ISBN-13: 978-1934356623

Product Dimensions: 7.5 x 0.8 x 9.2 inches

Shipping Weight: 1.3 pounds (View shipping rates and policies)

Average Customer Review: 4.7 out of 5 stars  See all reviews (28 customer reviews)

Best Sellers Rank: #212,717 in Books (See Top 100 in Books) #20 in Books > Computers & Technology > Hardware & DIY > Microprocessors & System Design > Embedded Systems #83 in Books > Computers & Technology > Programming > Languages & Tools > C & C++ > C #89 in Books > Computers & Technology > Programming > Software Design, Testing & Engineering > Testing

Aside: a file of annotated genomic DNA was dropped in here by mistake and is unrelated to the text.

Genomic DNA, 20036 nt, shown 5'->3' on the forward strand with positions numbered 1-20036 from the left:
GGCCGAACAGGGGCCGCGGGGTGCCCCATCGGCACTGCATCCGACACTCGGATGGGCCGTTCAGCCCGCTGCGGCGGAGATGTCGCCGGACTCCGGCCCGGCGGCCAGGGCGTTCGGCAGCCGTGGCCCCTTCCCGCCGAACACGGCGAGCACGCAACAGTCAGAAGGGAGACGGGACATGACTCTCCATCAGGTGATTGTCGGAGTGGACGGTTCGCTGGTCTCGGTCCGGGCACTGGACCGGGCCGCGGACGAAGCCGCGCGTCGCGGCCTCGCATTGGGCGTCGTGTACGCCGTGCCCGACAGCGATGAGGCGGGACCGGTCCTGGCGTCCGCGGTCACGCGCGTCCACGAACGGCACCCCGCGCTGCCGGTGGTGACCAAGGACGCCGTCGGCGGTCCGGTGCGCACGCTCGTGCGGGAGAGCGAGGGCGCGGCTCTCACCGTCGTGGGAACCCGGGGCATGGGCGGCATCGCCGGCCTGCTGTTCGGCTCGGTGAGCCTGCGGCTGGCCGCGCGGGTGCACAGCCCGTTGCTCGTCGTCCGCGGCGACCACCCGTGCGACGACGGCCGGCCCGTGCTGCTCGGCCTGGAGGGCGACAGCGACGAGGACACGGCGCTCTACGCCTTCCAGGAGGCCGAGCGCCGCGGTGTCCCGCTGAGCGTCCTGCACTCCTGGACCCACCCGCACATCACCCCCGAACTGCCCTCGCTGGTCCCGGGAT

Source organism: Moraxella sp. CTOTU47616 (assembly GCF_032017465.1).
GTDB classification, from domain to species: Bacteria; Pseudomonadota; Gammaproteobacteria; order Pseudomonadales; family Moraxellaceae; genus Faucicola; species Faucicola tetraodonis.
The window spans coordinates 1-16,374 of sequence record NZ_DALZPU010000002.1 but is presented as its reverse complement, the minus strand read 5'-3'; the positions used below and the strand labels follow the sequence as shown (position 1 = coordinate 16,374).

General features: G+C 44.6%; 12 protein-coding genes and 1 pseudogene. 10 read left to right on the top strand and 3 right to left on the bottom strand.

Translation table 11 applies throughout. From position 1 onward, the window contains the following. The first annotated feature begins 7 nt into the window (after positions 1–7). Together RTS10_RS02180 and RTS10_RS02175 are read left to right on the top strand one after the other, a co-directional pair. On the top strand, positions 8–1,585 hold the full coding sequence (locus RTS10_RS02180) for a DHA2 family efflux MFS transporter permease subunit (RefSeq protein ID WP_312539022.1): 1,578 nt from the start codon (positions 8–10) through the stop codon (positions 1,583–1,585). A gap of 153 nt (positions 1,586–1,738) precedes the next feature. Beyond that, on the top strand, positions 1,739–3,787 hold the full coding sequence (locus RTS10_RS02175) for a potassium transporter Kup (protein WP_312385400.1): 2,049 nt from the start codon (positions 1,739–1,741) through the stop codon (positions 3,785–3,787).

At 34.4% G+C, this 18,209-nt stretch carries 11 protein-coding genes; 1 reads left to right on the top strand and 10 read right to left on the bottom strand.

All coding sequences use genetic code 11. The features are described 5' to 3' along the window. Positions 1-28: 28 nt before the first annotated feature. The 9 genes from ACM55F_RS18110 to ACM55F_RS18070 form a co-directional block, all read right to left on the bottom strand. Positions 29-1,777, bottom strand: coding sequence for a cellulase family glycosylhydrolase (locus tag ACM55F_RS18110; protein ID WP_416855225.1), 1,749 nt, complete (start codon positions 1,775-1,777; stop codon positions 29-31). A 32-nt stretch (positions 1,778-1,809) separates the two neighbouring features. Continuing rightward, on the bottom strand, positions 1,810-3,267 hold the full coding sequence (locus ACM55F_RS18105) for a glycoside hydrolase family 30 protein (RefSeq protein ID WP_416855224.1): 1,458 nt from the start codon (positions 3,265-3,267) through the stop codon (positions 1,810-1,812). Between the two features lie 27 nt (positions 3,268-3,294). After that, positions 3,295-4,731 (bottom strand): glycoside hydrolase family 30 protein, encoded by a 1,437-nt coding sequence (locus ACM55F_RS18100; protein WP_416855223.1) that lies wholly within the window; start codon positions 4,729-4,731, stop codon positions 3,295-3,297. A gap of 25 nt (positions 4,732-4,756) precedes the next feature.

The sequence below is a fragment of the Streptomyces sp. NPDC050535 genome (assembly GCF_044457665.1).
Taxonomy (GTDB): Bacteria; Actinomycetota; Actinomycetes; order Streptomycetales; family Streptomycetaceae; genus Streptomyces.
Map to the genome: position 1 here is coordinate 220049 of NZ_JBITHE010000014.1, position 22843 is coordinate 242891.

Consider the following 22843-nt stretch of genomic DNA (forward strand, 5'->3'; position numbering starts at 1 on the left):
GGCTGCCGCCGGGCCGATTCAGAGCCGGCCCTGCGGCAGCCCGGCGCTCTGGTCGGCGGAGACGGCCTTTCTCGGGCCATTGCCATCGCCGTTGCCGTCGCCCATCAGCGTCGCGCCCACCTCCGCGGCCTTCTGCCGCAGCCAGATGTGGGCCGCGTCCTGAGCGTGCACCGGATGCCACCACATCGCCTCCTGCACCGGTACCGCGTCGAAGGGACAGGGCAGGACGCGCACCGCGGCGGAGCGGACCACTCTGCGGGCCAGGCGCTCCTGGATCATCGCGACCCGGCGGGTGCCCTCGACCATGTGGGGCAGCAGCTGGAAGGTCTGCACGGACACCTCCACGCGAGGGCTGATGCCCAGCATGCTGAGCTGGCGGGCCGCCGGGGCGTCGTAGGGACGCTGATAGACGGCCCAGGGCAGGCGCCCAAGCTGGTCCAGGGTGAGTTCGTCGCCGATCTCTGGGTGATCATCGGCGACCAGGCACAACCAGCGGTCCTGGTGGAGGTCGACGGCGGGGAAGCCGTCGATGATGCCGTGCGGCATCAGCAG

As the other reviews have stated, this is a very good book. I had been looking for a book like this for a while, so I first picked this up in a beta version from the Pragmatic Programmers website.The two first section give a wonderful introduction to TDD in C. By the end of the second section, Grenning has covered the reasons for doing TDD, looked at available tools, and introduced various methods (spies, test doubles, mocks) for breaking module dependencies during testing. Lots of code examples are included throughout. These two sections were by far the most useful to me. Having been a programmer for a number of years without doing TDD, I needed some convincing, so the "Yeah, but..." chapter was spot on.The third section (Design and Continuous Improvement) feels a little bit more unfocused. It covers three rather large topics (SOLID design, refactoring, and working with legacy code) that all deserve (and have) whole books dedicated to them. It may be intended as further examples of how to apply TDD, and it does do a fine job of that.In short, I think this book serves as a very good introduction to the topic. That does not mean, however, that it answered all my questions about TDD. Most of these question revolve around how these techniques scale up to larger projects and teams.Two examples: * In Chapter 10 it is stated that "Mocks enforce a strict ordering of interactions, which can lead to fragile tests ...". I would have loved to read some thoughts on when this is likely to occur, possible solutions, etc. * The LED driver example is a good example, but it isn't immediately obvious how this approach would scale to larger hardware blocks (say, a co-processor).